Satellites in geostationary orbits are far enough away from Earth that communication latency becomes significant — about a quarter of a second for a trip from one ground-based transmitter to the satellite and back to another ground-based transmitter. For example, for ground stations at latitudes of φ = ±45° on the same meridian as the satellite, the time taken for a signal to pass from Earth to the satellite and back again can be computed using the cosine rule, given the geostationary orbital radius r, the Earth's radius R and the speed of light c, as Δ t = 2 c R 2 + r 2 − 2 R r cos φ ≈ 253 ms; this delay presents problems for latency-sensitive applications such as voice communication. Geostationary satellites are directly overhead at the equator and appear lower in the sky to an observer nearer the poles; as the observer's latitude increases, communication becomes more difficult due to factors such as atmospheric refraction, Earth's thermal emission, line-of-sight obstructions, signal reflections from the ground or nearby structures.
At latitudes above about 81°, geostationary satellites are below the horizon and cannot be seen at all. Because of this, some Russian communication satellites have used elliptical Molniya and Tundra orbits, which have excellent visibility at high latitudes. Satellites in geostationary orbit must all occupy a single ring above the equator; the requirement to space these satellites apart to avoid harmful radio-frequency interference during operations means that there are a limited number of orbital "slots" available, thus only a limited number of satellites can be operated in geostationary orbit. This has led to conflict between different countries wishing access to the same orbital slots and radio frequencies; these disputes are addressed through the International Telecommunication Union's allocation mechanism. In the 1976 Bogotá Declaration, eight countries located on the Earth's equator claimed sovereignty ov
In the context of spaceflight, a satellite is an artificial object, intentionally placed into orbit. Such objects are sometimes called artificial satellites to distinguish them from natural satellites such as Earth's Moon. On 4 October 1957 the Soviet Union launched the world's first artificial satellite, Sputnik 1. Since about 8,100 satellites from more than 40 countries have been launched. According to a 2018 estimate, some 4,900 remain in orbit, of those about 1,900. 500 operational satellites are in low-Earth orbit, 50 are in medium-Earth orbit, the rest are in geostationary orbit. A few large satellites have been assembled in orbit. Over a dozen space probes have been placed into orbit around other bodies and become artificial satellites to the Moon, Venus, Jupiter, Saturn, a few asteroids, a comet and the Sun. Satellites are used for many purposes. Among several other applications, they can be used to make star maps and maps of planetary surfaces, take pictures of planets they are launched into.
Common types include military and civilian Earth observation satellites, communications satellites, navigation satellites, weather satellites, space telescopes. Space stations and human spacecraft in orbit are satellites. Satellite orbits vary depending on the purpose of the satellite, are classified in a number of ways. Well-known classes include low Earth orbit, polar orbit, geostationary orbit. A launch vehicle is a rocket, it lifts off from a launch pad on land. Some are launched at sea aboard a plane. Satellites are semi-independent computer-controlled systems. Satellite subsystems attend many tasks, such as power generation, thermal control, attitude control and orbit control. "Newton's cannonball", presented as a "thought experiment" in A Treatise of the System of the World, by Isaac Newton was the first published mathematical study of the possibility of an artificial satellite. The first fictional depiction of a satellite being launched into orbit was a short story by Edward Everett Hale, The Brick Moon.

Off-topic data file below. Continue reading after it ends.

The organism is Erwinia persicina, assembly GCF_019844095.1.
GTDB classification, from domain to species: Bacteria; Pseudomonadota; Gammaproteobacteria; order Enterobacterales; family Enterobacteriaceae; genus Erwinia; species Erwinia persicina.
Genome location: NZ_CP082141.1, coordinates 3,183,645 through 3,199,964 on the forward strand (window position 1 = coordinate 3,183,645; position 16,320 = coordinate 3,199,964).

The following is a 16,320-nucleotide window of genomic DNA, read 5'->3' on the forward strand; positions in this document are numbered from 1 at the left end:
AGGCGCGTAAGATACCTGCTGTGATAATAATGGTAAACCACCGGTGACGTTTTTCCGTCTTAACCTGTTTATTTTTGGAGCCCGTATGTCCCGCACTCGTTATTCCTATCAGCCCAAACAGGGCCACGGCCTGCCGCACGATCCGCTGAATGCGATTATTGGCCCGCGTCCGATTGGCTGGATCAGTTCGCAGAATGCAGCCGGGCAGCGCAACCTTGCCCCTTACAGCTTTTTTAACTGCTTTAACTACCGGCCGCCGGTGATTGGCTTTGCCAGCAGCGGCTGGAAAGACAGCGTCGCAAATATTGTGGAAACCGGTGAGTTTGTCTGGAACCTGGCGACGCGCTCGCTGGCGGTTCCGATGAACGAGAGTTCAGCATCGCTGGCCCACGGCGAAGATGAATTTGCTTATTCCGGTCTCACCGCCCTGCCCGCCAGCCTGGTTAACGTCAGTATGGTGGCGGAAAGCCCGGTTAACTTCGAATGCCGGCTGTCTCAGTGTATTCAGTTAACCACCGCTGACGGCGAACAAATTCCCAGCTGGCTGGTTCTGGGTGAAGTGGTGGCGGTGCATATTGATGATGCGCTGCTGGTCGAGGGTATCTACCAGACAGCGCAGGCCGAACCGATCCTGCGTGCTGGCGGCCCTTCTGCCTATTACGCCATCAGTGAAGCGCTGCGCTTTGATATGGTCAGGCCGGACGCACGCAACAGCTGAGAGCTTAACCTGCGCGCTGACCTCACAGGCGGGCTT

The idea surfaced again in Jules Verne's The Begum's Fortune. In 1903, Konstantin Tsiolkovsky published Exploring Space Using Jet Propulsion Devices, the first academic treatise on the use of rocketry to launch spacecraft, he calculated the orbital speed required for a minimal orbit, that a multi-stage rocket fuelled by liquid propellants could achieve this. In 1928, Herman Potočnik published The Problem of Space Travel -- The Rocket Motor, he described the use of orbiting spacecraft for observation of the ground and described how the special conditions of space could be useful for scientific experiments. In a 1945 Wireless World article, the English science fiction writer Arthur C. Clarke described in detail the possible use of communications satellites for mass communications, he suggested. The US military studied the idea of what was referred to as the "earth satellite vehicle" when Secretary of Defense James Forrestal made a public announcement on 29 December 1948, that his office was coordinating that project between the various services.
The first artificial satellite was Sputnik 1, launched by the Soviet Union on 4 October 1957, initiating the Soviet Sputnik program, with Sergei Korolev as chief designer. This in turn triggered the Space Race between the United States. Sputnik 1 helped to identify the density of high atmospheric layers through measurement of its orbital change and provided data on radio-signal distribution in the ionosphere; the unanticipated announcement of Sputnik 1's success precipitated the Sputnik crisis in the United States and ignited the so-called Space Race within the Cold War. Sputnik 2 was launched on 3 November 1957 and carried the first living passenger into orbit, a dog named Laika. In May, 1946, Project RAND had released the Preliminary Design of an Experimental World-Circling Spaceship, which stated, "A satellite vehicle with appropriate instrumentation can be expected to be one of the most potent scientific tools of the Twentieth Century." The United States had been considering launching orbital satellites since 1945 under the Bureau of Aeronautics of the United States Navy.
The United States Air Force's Project RAND released the report, but considered the satellite to be a tool for science and propaganda, rather than a potential military weapon. In 1954, the Secretary of Defense stated, "I know of no American satellite program." In February 1954 Project RAND released "Scientific Uses for a Satellite Vehicle," written by R. R. Carhart; this expanded on potential scientific uses for satellite vehicles and was followed in June 1955 with "The Scientific Use of an Artificial Satellite," by H. K. Kallmann and W. W. Kellogg. In the context of activities planned for the International Geophysical Year, the White House announced on 29 July 1955 that the U. S. intended to launch satellites by the spring of 1958. This became known as Project Vanguard. On 31 July, the Soviets announced that they intended to launch a satellite by the fall of 1957. Following pressure by the American Rocket Society, the National Science Foundation, the International Geophysical Year, military interest picked up and in early 1955 the Army and Navy were worki